Recently, EETD's Thomas Kirchstetter, and Tim Dallman and Robert Harley of the University of California, Berkeley, presented the results of a study on the emissions of PM (particulate matter) and NOx (nitrogen oxides) from trucks at the Port of Oakland. The occasion was an August 4th hearing in Oakland, California, convened by Alameda County supervisors to discuss requirements that trucks accessing the Port reduce the pollution they emit.
Communities near ports, rail yards and trucking hubs experience a disproportionately high level of PM emissions. These emissions are suspected to have human health impacts.
Most of the trucks entering the Port had higher pollution emissions rates compared to new trucks. The California Air Resources Board adopted a rule requiring, in its first phase, the replacement or PM-reduction retrofit of trucks of model years 2003 or older entering the Port of Oakland by the start of 2010. Pre-1994 models were prohibited. More than 1,300 trucks were retrofit with diesel particle control filters. Retrofits were paid in part by $25 million in grants from CARB, the Environmental Protection Agency, the Bay Area Air Quality Management District, and the Port of Oakland. Truck owners paid a portion of the costs.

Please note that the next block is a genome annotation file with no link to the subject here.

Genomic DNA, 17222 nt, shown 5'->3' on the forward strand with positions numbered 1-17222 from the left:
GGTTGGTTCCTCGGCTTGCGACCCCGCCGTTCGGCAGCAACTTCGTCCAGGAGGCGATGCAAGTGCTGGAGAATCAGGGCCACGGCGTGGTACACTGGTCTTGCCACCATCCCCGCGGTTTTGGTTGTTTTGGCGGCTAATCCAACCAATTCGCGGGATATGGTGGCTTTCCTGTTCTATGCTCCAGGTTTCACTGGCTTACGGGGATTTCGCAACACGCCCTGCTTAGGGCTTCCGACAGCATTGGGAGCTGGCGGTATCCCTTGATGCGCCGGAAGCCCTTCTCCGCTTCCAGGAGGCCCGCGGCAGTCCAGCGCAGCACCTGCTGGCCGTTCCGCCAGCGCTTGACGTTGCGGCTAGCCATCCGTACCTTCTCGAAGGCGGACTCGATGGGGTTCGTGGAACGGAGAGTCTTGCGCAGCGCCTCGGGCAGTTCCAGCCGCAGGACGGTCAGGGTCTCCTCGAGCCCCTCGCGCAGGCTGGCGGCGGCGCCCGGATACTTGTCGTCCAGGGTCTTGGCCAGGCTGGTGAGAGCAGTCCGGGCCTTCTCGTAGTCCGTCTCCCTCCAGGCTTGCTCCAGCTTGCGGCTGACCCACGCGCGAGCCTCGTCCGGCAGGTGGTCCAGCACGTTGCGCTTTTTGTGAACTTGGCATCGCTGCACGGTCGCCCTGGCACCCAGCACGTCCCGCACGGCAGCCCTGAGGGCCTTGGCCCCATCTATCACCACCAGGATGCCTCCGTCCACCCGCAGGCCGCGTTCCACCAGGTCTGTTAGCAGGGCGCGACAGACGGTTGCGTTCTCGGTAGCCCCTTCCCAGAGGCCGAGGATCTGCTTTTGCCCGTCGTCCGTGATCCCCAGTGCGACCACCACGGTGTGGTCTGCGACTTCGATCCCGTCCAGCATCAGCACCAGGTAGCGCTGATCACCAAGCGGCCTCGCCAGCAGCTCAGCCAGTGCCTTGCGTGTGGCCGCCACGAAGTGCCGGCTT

The study conducted by Kirchstetter, Dallman, and Harley measured the emissions rates of PM and NOx from hundreds of trucks at the Port to determine the effects of the CARB regulation. The team made their measurements in November 2009 and June 2010. Most of the changes to Port trucks occurred between these periods.
At the hearing, Kirchstetter reported their finding that the CARB regulation resulted in a 50 percent decrease in PM emission rates, and a 40 percent reduction in NOx. Moreover, the accelerated clean-up at the Port reduced truck emissions in the span of a few months by the about same amount that at another location not subject to the CARB rule took ten years.